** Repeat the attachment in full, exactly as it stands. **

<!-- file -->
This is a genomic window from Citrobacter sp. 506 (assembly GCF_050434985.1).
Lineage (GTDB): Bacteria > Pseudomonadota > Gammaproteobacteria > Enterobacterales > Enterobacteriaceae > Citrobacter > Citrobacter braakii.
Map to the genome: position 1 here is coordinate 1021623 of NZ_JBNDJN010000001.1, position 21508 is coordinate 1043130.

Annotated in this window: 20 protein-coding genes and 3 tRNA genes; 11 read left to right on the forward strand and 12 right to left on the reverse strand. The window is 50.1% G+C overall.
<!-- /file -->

This is a genomic window from Citrobacter sp. 506 (assembly GCF_050434985.1).
Lineage (GTDB): Bacteria > Pseudomonadota > Gammaproteobacteria > Enterobacterales > Enterobacteriaceae > Citrobacter > Citrobacter braakii.
Map to the genome: position 1 here is coordinate 1021623 of NZ_JBNDJN010000001.1, position 21508 is coordinate 1043130.

Annotated in this window: 20 protein-coding genes and 3 tRNA genes; 11 read left to right on the forward strand and 12 right to left on the reverse strand. The window is 50.1% G+C overall.